Connected car growth means growth of legal concerns
Published on Sat, 03/31/2018 - 6:52pm
Scali Rasmussen attorneys, Bert Rasmussen, Christian Scali and Melanie Cliff are published in the LABJ 2018 Automotive Review, with their article, Connected Car Growth Means Growth of Legal Concerns, focused on changes to the retail automotive sales industry.
Congress passed the Military Lending Act (MLA) in 2006 to provide specific protections to active duty service members and their dependents from perceived predatory lending. The Department of Defense (DOD) interprets the rule, and on December 14, 2017, published new interpretive guidance of the MLA that affects car dealers.
Now that the new Used Motor Vehicle Trade Regulation Rule that made significant changes to the Buyer’s Guide is in effect, you may have questions about how to implement the changes. This Coffee Break addresses common questions and pitfalls in how to use and display the new Buyer’s Guide.
In our 2018 New Laws publication, we reported on the new Immigrant Worker Protection Act (Labor Code Section 90.2) that went into effect on January 1, 2018. This new Act in part requires employers to post a written notice to employees of an upcoming inspection by immigration enforcement authorities of I-9 Employment Eligibility Verification forms or other employment records, within 72 hours of receiving notice of the inspection. The posted notice must contain the following information...
Employment arbitration agreements have become commonplace among employers’ personnel documents. However, some unintended consequences can result when arbitration agreement provisions are contained within an employee handbook. This is because most employee handbooks contain provisions to ensure that the employment policies contained therein are not construed as binding agreements. As such, it is important to distinguish policies from agreements.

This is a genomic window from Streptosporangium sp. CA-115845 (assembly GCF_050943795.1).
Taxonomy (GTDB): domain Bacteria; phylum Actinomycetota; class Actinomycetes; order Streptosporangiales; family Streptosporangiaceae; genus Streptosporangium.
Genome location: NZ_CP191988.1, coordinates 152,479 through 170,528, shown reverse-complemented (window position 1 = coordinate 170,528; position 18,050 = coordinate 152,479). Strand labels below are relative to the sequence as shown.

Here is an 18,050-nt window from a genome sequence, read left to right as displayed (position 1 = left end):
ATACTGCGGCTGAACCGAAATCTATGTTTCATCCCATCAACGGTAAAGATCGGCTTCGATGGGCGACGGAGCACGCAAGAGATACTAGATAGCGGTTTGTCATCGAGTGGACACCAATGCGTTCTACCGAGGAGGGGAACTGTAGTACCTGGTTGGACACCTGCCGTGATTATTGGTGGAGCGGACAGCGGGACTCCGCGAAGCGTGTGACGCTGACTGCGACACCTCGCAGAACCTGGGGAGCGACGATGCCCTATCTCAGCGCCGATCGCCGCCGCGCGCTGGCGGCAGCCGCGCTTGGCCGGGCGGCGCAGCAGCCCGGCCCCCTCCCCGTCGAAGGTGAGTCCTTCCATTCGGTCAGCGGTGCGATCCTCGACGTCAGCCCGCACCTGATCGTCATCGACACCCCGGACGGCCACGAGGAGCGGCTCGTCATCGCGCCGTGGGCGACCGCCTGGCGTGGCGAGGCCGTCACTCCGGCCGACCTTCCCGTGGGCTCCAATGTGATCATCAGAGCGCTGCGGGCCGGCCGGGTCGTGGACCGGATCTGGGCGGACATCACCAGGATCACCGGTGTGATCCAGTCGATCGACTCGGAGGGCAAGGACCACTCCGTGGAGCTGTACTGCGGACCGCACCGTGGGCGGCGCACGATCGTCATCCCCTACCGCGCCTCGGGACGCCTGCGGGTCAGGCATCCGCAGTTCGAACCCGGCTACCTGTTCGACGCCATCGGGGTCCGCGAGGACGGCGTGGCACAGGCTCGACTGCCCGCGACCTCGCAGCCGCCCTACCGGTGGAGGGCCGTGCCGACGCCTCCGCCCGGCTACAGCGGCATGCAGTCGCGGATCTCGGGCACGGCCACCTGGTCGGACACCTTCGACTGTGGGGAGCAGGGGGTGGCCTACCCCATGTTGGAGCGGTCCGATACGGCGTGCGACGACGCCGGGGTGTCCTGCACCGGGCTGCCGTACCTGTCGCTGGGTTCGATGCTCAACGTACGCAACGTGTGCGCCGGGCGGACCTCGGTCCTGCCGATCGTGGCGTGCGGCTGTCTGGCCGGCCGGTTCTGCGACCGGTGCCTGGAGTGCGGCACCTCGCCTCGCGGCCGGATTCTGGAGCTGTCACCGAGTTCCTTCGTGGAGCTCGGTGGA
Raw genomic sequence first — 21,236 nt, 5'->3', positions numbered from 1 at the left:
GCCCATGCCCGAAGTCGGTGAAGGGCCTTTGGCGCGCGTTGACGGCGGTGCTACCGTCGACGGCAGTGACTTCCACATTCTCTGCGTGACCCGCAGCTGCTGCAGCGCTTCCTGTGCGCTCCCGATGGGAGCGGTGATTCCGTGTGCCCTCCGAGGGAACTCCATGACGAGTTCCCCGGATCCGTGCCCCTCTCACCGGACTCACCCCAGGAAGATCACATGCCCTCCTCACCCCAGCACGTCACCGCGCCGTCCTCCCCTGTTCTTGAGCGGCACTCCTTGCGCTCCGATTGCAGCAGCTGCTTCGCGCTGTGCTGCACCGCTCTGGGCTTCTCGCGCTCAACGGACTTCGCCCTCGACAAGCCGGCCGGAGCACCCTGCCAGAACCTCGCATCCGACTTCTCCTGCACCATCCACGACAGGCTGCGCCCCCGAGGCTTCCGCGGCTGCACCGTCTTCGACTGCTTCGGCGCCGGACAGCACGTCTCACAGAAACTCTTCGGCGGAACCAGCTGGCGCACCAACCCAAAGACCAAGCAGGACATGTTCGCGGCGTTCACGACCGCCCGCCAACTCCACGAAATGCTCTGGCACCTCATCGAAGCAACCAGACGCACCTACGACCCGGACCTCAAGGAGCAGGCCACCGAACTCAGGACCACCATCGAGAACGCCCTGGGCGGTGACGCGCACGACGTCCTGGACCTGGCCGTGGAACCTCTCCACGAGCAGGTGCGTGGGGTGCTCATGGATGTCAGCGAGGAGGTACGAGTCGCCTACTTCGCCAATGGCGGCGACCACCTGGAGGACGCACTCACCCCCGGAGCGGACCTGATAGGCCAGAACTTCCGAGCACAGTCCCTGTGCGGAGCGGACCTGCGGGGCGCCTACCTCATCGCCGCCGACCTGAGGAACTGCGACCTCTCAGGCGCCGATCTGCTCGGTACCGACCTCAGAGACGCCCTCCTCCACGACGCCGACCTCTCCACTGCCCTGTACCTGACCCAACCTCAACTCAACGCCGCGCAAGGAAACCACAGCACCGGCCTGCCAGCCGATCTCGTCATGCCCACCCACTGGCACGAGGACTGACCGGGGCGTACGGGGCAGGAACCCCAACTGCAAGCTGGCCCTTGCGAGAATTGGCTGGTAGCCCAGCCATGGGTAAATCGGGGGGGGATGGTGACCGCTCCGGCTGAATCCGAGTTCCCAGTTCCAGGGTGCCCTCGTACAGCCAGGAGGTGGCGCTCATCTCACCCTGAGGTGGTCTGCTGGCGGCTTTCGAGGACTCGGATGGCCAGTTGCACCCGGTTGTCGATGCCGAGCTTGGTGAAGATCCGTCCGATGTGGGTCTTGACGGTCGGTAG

Dealership asset sales commonly involve the termination by the seller of its employees at closing, and the rehiring of the employees by the buyer. Depending on the number of affected employees, both federal and state law may impose prior notification requirements on the seller, failing which the seller could be hit with substantial financial damages and penalties.
California Supreme Court decision exposes employers to liability for unpaid overtime on flat sum bonuses
Published on Tue, 03/06/2018 - 9:51am
Yesterday, the California Supreme Court reversed the Court of Appeal deciding the issue of how overtime pay must be calculated for flat sum bonuses, such as flat bonuses for working on a weekend. Unfortunately, its Alvarado v. Dart Container Corp. opinion presents bad news for employers and dealers that have been paying overtime by dividing such bonus by all hours worked to determine a regular rate of pay, and then multiplying by 0.5 to determine the overtime premium rate for such bonus.